Today we delve once again into anthropological study as we take a look at shipping. No, I don’t mean the transportation of goods. The word shipping also denotes a strange, fascinating, and occasionally outrageous trend observable in communities of geeks across the Internet.
As an eminently geeky blog, TMTF must investigate this sociological phenomenon. For science! Grab your pens, clipboards, and safety goggles, ladies and gentlemen. Let’s get geeky!
(Wait, give me ten minutes to research shipping on Wikipedia, that splendid fount of Internet knowledge. All right, let’s begin!)
We begin with a preliminary note about fandom. A portmanteau of fan and kingdom, a fandom is a community of people united by a common attachment to something. To put it more simply: a fandom is a group of fans. The word also refers to the subcultures created by these groups, and to each fan’s individual predilection for the object of attachment.
As the word shipping used in the context of fandom, it denotes a wish for two people, usually fictional characters, to have a certain kind of relationship—usually a romantic one. (I suppose shipping can involve more than two people, but I prefer not to pursue that thread of inquiry any further.) The term is the gerund form of the verb ship, which is derived from the word relationship. Fans ship their favorite characters by pairing them up. The word ship also functions as a noun, referring to a specific pairing.
In other words, shipping is fans wanting people (real or imagined) to find happiness together, which is sort of sweet, extremely silly, and just a bit creepy.
I didn’t know much about shipping before looking into it; I thought it might make an interesting blog post. I was astonished to realize how fully developed and widely accepted a practice shipping has become. Many fans pen fan fiction, create artwork, or write music promoting their preferred ships. Some fans argue about them—after all, this is the Internet.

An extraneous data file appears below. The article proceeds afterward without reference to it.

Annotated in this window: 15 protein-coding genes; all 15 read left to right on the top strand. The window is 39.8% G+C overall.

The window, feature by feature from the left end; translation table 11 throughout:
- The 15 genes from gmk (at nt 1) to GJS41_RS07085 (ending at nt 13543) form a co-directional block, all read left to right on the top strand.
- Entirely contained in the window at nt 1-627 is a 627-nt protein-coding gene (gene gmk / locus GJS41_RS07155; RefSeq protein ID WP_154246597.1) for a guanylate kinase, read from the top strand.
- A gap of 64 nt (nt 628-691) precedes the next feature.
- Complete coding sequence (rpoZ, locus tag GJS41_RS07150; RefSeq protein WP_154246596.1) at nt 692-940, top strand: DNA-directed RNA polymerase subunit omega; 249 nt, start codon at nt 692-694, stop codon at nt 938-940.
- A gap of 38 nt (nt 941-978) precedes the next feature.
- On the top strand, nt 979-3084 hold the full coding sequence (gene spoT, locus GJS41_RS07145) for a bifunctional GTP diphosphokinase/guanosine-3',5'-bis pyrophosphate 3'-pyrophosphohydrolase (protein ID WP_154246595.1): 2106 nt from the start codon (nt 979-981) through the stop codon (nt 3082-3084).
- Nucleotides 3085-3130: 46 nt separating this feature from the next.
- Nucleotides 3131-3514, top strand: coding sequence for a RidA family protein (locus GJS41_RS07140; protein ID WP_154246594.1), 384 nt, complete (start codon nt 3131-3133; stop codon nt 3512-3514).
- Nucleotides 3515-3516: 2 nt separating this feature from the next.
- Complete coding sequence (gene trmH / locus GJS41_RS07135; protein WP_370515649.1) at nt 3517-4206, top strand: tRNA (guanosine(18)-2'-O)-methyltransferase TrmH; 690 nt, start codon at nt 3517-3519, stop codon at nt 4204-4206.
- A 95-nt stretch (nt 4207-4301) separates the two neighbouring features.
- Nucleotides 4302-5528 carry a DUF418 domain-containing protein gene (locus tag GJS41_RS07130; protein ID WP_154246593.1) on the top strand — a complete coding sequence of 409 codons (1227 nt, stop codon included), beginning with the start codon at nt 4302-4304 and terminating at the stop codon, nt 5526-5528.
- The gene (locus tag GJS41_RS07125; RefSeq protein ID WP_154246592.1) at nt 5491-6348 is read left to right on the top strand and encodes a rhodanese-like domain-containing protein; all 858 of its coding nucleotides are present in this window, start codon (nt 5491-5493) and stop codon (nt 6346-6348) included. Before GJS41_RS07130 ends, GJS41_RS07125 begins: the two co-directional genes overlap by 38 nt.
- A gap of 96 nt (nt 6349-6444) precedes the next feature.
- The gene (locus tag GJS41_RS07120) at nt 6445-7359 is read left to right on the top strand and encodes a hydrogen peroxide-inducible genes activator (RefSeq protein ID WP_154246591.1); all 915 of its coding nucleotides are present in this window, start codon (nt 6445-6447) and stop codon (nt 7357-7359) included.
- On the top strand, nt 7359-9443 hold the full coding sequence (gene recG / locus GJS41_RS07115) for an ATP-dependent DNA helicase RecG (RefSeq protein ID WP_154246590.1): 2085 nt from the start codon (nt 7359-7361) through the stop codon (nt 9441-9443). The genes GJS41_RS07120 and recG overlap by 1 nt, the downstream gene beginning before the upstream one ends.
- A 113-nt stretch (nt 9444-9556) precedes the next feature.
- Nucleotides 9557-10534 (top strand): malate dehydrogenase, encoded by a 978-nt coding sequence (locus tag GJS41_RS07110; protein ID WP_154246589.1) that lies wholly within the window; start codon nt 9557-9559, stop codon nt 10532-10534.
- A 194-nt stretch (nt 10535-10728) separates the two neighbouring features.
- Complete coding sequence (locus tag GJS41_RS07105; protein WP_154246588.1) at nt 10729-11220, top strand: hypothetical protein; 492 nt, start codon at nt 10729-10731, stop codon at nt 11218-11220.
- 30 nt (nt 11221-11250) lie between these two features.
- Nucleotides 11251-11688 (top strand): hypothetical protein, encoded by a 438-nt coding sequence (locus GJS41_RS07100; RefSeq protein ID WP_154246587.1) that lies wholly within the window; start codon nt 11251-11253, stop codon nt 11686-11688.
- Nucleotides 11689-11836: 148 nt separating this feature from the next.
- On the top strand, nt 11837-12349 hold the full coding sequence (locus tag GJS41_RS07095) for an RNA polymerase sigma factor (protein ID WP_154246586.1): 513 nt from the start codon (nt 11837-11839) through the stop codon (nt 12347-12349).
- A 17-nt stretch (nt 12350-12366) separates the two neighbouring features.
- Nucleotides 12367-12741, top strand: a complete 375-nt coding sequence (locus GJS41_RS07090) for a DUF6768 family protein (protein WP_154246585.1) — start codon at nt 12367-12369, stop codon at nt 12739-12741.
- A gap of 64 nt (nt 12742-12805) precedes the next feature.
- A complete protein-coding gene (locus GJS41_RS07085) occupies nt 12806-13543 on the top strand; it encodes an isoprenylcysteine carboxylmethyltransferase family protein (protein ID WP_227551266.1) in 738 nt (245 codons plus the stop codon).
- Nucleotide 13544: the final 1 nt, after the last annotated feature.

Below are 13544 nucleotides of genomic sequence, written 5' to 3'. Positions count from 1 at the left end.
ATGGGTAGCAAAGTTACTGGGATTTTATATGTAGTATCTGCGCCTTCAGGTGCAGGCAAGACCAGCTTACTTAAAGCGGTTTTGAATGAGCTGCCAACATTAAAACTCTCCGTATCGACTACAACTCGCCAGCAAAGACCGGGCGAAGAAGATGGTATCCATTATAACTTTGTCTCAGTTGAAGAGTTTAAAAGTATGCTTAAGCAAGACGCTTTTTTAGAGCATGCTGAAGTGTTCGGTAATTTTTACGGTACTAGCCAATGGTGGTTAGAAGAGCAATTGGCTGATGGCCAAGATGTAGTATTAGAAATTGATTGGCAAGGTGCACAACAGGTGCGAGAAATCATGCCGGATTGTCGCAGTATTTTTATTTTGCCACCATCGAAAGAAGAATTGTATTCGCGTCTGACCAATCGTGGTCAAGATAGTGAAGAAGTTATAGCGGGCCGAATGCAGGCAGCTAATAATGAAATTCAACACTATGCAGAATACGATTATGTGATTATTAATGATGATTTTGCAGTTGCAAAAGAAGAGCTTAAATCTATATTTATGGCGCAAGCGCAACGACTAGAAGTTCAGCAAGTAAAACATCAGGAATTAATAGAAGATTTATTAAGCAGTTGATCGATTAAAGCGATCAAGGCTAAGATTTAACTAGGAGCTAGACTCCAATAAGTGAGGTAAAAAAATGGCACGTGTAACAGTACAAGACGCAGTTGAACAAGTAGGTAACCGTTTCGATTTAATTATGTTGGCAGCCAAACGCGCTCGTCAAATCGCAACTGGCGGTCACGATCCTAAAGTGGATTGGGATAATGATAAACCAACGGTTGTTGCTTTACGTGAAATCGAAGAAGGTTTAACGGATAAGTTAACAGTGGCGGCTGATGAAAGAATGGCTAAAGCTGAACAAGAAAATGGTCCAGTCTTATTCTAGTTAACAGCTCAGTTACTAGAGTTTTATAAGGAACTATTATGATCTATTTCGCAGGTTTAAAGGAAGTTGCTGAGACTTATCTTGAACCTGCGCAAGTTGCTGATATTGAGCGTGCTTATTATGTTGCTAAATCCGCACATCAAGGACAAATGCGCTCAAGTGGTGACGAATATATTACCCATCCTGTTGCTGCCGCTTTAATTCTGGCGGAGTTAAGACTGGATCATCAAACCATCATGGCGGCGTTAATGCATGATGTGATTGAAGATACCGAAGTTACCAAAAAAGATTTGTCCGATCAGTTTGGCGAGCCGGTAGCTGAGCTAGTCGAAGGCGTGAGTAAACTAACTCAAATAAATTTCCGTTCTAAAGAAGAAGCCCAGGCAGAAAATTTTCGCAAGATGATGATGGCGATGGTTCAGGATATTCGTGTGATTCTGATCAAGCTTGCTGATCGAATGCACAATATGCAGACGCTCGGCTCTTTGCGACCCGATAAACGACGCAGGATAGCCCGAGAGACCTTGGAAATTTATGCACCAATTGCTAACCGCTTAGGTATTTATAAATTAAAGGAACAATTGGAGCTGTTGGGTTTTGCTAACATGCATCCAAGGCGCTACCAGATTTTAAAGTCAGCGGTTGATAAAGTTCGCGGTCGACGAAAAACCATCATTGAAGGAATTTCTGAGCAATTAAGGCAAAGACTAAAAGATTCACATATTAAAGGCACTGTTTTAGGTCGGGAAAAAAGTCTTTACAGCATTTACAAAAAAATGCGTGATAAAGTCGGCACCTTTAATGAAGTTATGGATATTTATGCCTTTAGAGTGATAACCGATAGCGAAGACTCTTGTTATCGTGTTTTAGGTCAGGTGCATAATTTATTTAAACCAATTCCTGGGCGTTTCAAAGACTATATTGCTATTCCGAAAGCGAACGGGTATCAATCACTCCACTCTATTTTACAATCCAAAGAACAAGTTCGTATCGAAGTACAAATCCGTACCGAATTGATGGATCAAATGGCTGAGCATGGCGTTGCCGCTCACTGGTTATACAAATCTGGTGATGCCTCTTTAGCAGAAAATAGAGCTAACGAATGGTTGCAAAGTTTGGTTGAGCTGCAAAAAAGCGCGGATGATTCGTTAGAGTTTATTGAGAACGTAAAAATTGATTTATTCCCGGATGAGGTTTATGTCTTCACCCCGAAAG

Shipping has become so widely practiced that it apparently has its own terminology. A sailed ship, for example, is a pairing that actually happens. A joke ship is a ship too ridiculous to be taken seriously, and a sunken ship is one that has no chance of happening. (Wikipedia has a list of nearly twenty shipping terms. It’s insane.) Portmanteau combinations of names often represent ships, such as Romuliet for Romeo and Juliet. (Yes, Romuliet is an awful word; I hate to think of what terrible violence ships have inflicted upon the English language.) Some fans become so invested in certain ships that they declare them OTP—the One True Pairing for those characters.
I thought shipping was mostly a joke, but I was surprised to discover its complexity and ubiquity across the Internet.
What’s that? You want to know my preferred ship? That would be milk and coffee, thanks for asking. What finer OTP could there be?